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From: Webster's Revised Unabridged Dictionary (1913)

 His·to·ry n.; pl. Histories
 1. A learning or knowing by inquiry; the knowledge of facts and events, so obtained; hence, a formal statement of such information; a narrative; a description; a written record; as, the history of a patient's case; the history of a legislative bill.
 2. A systematic, written account of events, particularly of those affecting a nation, institution, science, or art, and usually connected with a philosophical explanation of their causes; a true story, as distinguished from a romance; -- distinguished also from annals, which relate simply the facts and events of each year, in strict chronological order; from biography, which is the record of an individual's life; and from memoir, which is history composed from personal experience, observation, and memory.
    Histories are as perfect as the historian is wise, and is gifted with an eye and a soul.   --Carlyle.
 For aught that I could ever read,
 Could ever hear by tale or history.   --Shak.
    What histories of toil could I declare!   --Pope.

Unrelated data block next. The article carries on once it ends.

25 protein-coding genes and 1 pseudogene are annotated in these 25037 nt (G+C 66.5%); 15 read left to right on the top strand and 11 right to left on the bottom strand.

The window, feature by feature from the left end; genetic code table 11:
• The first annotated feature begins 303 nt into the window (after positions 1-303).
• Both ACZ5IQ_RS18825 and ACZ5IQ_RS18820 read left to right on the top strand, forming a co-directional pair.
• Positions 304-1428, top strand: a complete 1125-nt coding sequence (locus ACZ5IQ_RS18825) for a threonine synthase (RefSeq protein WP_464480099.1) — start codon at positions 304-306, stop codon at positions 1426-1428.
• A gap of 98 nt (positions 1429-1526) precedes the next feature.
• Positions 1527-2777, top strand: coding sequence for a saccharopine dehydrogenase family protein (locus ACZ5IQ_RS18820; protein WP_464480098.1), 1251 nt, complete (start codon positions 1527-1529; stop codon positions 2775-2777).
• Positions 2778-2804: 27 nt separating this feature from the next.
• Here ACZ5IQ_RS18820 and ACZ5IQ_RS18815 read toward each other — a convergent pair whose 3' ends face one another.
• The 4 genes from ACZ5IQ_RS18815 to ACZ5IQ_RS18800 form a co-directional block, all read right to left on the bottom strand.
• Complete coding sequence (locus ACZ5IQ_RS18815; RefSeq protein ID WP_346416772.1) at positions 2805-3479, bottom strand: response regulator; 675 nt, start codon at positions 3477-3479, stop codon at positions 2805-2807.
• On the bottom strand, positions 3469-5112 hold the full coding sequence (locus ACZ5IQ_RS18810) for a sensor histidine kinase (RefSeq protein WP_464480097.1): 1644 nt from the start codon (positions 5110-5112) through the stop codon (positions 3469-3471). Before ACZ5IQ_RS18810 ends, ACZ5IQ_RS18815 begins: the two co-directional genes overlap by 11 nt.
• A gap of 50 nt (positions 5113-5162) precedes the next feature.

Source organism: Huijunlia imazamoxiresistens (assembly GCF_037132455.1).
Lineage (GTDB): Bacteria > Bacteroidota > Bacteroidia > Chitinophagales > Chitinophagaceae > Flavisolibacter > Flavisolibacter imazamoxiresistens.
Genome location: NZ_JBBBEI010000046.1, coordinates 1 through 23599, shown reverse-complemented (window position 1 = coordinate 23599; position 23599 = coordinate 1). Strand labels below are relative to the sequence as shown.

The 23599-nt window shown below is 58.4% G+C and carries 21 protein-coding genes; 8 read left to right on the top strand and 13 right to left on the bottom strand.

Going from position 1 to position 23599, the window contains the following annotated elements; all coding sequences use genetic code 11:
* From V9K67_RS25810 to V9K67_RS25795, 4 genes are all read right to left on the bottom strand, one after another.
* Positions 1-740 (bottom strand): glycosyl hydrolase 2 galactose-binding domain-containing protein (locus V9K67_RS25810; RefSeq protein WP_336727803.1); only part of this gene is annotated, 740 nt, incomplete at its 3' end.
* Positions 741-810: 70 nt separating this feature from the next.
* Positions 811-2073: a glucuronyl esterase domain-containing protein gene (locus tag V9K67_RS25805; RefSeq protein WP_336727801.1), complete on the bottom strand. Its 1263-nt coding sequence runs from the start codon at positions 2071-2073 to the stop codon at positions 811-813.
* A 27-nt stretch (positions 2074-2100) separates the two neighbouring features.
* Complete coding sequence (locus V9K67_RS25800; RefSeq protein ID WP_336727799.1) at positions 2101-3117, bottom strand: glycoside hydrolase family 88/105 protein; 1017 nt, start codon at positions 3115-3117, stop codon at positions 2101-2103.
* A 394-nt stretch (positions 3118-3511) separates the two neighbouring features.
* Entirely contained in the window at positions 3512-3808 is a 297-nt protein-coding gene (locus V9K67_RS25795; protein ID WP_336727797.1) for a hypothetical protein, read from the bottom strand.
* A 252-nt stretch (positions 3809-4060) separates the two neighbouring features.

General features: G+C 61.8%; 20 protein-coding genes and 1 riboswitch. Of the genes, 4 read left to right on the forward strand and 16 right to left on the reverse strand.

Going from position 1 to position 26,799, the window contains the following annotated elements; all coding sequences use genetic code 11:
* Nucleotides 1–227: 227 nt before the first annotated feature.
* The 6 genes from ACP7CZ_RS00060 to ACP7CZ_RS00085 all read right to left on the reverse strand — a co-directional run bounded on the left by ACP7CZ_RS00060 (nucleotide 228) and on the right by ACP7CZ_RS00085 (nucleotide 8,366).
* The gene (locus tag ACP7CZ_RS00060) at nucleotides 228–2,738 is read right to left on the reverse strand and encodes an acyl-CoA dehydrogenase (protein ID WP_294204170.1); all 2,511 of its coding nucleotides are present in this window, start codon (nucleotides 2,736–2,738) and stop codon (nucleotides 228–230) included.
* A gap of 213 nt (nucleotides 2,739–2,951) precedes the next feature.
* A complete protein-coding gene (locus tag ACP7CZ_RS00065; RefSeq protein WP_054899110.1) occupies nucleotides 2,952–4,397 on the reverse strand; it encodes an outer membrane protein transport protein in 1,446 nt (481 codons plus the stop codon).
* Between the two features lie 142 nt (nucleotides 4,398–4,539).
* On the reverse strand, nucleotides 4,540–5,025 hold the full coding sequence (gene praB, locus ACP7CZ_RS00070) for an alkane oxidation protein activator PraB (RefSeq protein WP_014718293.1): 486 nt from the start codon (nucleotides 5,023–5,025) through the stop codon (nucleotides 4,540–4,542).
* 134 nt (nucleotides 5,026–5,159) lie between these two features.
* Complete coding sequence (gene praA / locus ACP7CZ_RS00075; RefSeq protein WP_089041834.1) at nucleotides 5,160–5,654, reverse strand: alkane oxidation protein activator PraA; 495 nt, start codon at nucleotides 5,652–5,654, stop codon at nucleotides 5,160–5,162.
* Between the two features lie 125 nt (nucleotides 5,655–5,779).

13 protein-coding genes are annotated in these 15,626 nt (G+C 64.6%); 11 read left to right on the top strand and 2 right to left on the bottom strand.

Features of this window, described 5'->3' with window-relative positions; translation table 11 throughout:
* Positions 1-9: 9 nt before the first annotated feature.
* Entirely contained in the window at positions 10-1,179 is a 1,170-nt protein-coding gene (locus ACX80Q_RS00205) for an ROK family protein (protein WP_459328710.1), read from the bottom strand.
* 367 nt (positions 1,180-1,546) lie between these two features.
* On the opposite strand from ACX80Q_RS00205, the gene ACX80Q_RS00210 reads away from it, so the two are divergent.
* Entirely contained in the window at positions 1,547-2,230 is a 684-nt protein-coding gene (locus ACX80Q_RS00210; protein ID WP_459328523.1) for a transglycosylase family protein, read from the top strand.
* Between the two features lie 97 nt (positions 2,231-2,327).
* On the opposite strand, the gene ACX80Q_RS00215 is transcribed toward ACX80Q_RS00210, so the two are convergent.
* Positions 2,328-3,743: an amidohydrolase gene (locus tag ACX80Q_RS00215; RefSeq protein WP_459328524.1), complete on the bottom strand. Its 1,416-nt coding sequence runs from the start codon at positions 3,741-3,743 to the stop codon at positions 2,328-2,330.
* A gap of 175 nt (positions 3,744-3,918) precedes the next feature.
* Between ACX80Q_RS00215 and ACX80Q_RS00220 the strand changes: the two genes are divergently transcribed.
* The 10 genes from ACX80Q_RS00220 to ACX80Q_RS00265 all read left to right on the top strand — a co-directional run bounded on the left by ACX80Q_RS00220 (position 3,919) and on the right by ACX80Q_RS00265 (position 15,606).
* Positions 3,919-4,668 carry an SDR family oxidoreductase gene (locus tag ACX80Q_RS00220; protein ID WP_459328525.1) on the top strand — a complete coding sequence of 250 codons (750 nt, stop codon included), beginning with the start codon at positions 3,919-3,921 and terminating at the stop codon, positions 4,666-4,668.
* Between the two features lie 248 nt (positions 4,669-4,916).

History piece, a representation in painting, drawing, etc., of any real event, including the actors and the action.
 Natural history, a description and classification of objects in nature, as minerals, plants, animals, etc., and the phenomena which they exhibit to the senses.
 Syn: -- Chronicle; annals; relation; narration.
 Usage: -- History, Chronicle, Annals. History is a methodical record of important events which concern a community of men, usually so arranged as to show the connection of causes and effects, to give an analysis of motive and action etc. A chronicle is a record of such events, conforming to the order of time as its distinctive feature. Annals are a chronicle divided up into separate years. By poetic license annals is sometimes used for history.
 Justly Cæsar scorns the poet's lays;
 It is to history he trusts for praise.   --Pope.
 No more yet of this;
 For 't is a chronicle of day by day,
 Not a relation for a breakfast.   --Shak.
    Many glorious examples in the annals of our religion.   --Rogers.